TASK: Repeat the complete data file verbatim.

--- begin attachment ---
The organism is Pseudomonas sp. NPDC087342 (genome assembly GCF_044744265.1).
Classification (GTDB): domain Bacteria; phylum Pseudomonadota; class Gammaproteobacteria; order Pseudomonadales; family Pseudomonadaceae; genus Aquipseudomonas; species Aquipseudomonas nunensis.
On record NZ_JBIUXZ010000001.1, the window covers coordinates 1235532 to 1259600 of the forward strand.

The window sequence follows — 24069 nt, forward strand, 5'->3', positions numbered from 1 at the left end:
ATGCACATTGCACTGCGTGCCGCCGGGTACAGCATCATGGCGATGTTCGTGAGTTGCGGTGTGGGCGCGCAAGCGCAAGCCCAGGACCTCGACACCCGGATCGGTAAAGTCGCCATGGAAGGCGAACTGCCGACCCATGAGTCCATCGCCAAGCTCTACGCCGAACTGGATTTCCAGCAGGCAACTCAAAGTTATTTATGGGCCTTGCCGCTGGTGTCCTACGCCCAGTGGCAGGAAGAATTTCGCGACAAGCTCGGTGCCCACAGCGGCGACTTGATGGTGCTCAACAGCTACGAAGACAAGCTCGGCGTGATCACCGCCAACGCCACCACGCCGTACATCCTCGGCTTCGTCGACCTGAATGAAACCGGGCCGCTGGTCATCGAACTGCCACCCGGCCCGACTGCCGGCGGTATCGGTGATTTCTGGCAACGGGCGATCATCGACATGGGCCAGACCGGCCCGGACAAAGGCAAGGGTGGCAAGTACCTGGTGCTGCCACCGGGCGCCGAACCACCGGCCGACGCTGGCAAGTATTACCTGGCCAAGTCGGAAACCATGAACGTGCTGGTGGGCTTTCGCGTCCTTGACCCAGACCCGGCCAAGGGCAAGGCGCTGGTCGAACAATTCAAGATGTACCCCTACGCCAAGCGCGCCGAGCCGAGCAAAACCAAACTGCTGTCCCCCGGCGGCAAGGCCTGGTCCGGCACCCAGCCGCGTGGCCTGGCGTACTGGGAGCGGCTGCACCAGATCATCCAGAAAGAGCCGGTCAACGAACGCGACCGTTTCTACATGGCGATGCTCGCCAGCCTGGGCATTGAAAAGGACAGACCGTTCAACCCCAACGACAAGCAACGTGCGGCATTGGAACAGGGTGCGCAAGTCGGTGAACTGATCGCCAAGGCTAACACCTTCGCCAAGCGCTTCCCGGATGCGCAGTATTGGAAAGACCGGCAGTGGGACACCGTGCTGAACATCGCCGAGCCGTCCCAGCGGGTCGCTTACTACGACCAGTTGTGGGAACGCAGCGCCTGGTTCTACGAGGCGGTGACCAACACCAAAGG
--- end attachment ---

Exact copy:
The organism is Pseudomonas sp. NPDC087342 (genome assembly GCF_044744265.1).
Classification (GTDB): domain Bacteria; phylum Pseudomonadota; class Gammaproteobacteria; order Pseudomonadales; family Pseudomonadaceae; genus Aquipseudomonas; species Aquipseudomonas nunensis.
On record NZ_JBIUXZ010000001.1, the window covers coordinates 1235532 to 1259600 of the forward strand.

The window sequence follows — 24069 nt, forward strand, 5'->3', positions numbered from 1 at the left end:
ATGCACATTGCACTGCGTGCCGCCGGGTACAGCATCATGGCGATGTTCGTGAGTTGCGGTGTGGGCGCGCAAGCGCAAGCCCAGGACCTCGACACCCGGATCGGTAAAGTCGCCATGGAAGGCGAACTGCCGACCCATGAGTCCATCGCCAAGCTCTACGCCGAACTGGATTTCCAGCAGGCAACTCAAAGTTATTTATGGGCCTTGCCGCTGGTGTCCTACGCCCAGTGGCAGGAAGAATTTCGCGACAAGCTCGGTGCCCACAGCGGCGACTTGATGGTGCTCAACAGCTACGAAGACAAGCTCGGCGTGATCACCGCCAACGCCACCACGCCGTACATCCTCGGCTTCGTCGACCTGAATGAAACCGGGCCGCTGGTCATCGAACTGCCACCCGGCCCGACTGCCGGCGGTATCGGTGATTTCTGGCAACGGGCGATCATCGACATGGGCCAGACCGGCCCGGACAAAGGCAAGGGTGGCAAGTACCTGGTGCTGCCACCGGGCGCCGAACCACCGGCCGACGCTGGCAAGTATTACCTGGCCAAGTCGGAAACCATGAACGTGCTGGTGGGCTTTCGCGTCCTTGACCCAGACCCGGCCAAGGGCAAGGCGCTGGTCGAACAATTCAAGATGTACCCCTACGCCAAGCGCGCCGAGCCGAGCAAAACCAAACTGCTGTCCCCCGGCGGCAAGGCCTGGTCCGGCACCCAGCCGCGTGGCCTGGCGTACTGGGAGCGGCTGCACCAGATCATCCAGAAAGAGCCGGTCAACGAACGCGACCGTTTCTACATGGCGATGCTCGCCAGCCTGGGCATTGAAAAGGACAGACCGTTCAACCCCAACGACAAGCAACGTGCGGCATTGGAACAGGGTGCGCAAGTCGGTGAACTGATCGCCAAGGCTAACACCTTCGCCAAGCGCTTCCCGGATGCGCAGTATTGGAAAGACCGGCAGTGGGACACCGTGCTGAACATCGCCGAGCCGTCCCAGCGGGTCGCTTACTACGACCAGTTGTGGGAACGCAGCGCCTGGTTCTACGAGGCGGTGACCAACACCAAAGG